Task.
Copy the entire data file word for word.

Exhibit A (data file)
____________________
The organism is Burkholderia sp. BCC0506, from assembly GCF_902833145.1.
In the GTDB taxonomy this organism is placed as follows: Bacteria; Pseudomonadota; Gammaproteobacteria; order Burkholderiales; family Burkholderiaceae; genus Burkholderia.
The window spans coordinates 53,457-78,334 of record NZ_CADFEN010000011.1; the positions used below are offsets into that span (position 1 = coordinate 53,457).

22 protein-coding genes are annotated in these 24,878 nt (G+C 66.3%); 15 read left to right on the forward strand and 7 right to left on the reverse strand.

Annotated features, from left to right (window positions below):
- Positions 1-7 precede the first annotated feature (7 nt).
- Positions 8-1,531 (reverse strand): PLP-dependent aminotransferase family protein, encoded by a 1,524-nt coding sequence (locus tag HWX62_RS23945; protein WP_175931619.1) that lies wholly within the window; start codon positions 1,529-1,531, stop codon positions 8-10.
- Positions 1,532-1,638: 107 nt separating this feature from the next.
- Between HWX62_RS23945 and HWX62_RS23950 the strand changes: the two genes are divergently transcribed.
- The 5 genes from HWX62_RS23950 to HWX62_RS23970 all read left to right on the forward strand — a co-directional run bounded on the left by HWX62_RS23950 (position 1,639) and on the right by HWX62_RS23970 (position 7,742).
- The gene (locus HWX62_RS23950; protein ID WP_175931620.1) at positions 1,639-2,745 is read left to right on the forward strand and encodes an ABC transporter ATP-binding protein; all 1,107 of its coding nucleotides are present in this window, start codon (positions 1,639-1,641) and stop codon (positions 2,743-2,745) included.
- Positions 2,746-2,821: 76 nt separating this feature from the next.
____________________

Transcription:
The organism is Burkholderia sp. BCC0506, from assembly GCF_902833145.1.
In the GTDB taxonomy this organism is placed as follows: Bacteria; Pseudomonadota; Gammaproteobacteria; order Burkholderiales; family Burkholderiaceae; genus Burkholderia.
The window spans coordinates 53,457-78,334 of record NZ_CADFEN010000011.1; the positions used below are offsets into that span (position 1 = coordinate 53,457).

22 protein-coding genes are annotated in these 24,878 nt (G+C 66.3%); 15 read left to right on the forward strand and 7 right to left on the reverse strand.

Annotated features, from left to right (window positions below):
- Positions 1-7 precede the first annotated feature (7 nt).
- Positions 8-1,531 (reverse strand): PLP-dependent aminotransferase family protein, encoded by a 1,524-nt coding sequence (locus tag HWX62_RS23945; protein WP_175931619.1) that lies wholly within the window; start codon positions 1,529-1,531, stop codon positions 8-10.
- Positions 1,532-1,638: 107 nt separating this feature from the next.
- Between HWX62_RS23945 and HWX62_RS23950 the strand changes: the two genes are divergently transcribed.
- The 5 genes from HWX62_RS23950 to HWX62_RS23970 all read left to right on the forward strand — a co-directional run bounded on the left by HWX62_RS23950 (position 1,639) and on the right by HWX62_RS23970 (position 7,742).
- The gene (locus HWX62_RS23950; protein ID WP_175931620.1) at positions 1,639-2,745 is read left to right on the forward strand and encodes an ABC transporter ATP-binding protein; all 1,107 of its coding nucleotides are present in this window, start codon (positions 1,639-1,641) and stop codon (positions 2,743-2,745) included.
- Positions 2,746-2,821: 76 nt separating this feature from the next.